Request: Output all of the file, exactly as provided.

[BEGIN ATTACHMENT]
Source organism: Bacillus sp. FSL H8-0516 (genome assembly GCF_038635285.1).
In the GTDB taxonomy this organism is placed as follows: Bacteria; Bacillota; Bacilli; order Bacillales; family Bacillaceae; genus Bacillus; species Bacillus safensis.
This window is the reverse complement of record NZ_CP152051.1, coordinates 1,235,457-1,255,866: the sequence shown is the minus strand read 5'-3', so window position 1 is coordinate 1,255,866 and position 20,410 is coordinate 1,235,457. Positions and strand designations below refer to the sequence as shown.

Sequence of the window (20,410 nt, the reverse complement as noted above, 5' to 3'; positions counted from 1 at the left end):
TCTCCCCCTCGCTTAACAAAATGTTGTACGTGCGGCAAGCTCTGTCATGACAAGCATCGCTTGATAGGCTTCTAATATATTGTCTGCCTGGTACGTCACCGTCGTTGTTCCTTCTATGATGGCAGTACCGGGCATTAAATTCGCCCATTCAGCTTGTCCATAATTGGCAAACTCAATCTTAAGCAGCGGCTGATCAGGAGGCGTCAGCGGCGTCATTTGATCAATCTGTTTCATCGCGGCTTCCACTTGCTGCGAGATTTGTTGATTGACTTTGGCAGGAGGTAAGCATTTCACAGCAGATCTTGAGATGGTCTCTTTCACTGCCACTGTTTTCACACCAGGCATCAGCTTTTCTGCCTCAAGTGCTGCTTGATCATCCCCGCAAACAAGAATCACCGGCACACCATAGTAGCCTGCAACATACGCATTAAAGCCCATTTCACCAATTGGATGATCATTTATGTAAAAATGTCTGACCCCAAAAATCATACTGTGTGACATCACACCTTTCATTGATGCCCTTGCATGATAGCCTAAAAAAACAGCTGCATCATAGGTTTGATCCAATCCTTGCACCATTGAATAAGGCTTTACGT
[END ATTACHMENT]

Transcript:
Source organism: Bacillus sp. FSL H8-0516 (genome assembly GCF_038635285.1).
In the GTDB taxonomy this organism is placed as follows: Bacteria; Bacillota; Bacilli; order Bacillales; family Bacillaceae; genus Bacillus; species Bacillus safensis.
This window is the reverse complement of record NZ_CP152051.1, coordinates 1,235,457-1,255,866: the sequence shown is the minus strand read 5'-3', so window position 1 is coordinate 1,255,866 and position 20,410 is coordinate 1,235,457. Positions and strand designations below refer to the sequence as shown.

Sequence of the window (20,410 nt, the reverse complement as noted above, 5' to 3'; positions counted from 1 at the left end):
TCTCCCCCTCGCTTAACAAAATGTTGTACGTGCGGCAAGCTCTGTCATGACAAGCATCGCTTGATAGGCTTCTAATATATTGTCTGCCTGGTACGTCACCGTCGTTGTTCCTTCTATGATGGCAGTACCGGGCATTAAATTCGCCCATTCAGCTTGTCCATAATTGGCAAACTCAATCTTAAGCAGCGGCTGATCAGGAGGCGTCAGCGGCGTCATTTGATCAATCTGTTTCATCGCGGCTTCCACTTGCTGCGAGATTTGTTGATTGACTTTGGCAGGAGGTAAGCATTTCACAGCAGATCTTGAGATGGTCTCTTTCACTGCCACTGTTTTCACACCAGGCATCAGCTTTTCTGCCTCAAGTGCTGCTTGATCATCCCCGCAAACAAGAATCACCGGCACACCATAGTAGCCTGCAACATACGCATTAAAGCCCATTTCACCAATTGGATGATCATTTATGTAAAAATGTCTGACCCCAAAAATCATACTGTGTGACATCACACCTTTCATTGATGCCCTTGCATGATAGCCTAAAAAAACAGCTGCATCATAGGTTTGATCCAATCCTTGCACCATTGAATAAGGCTTTACGT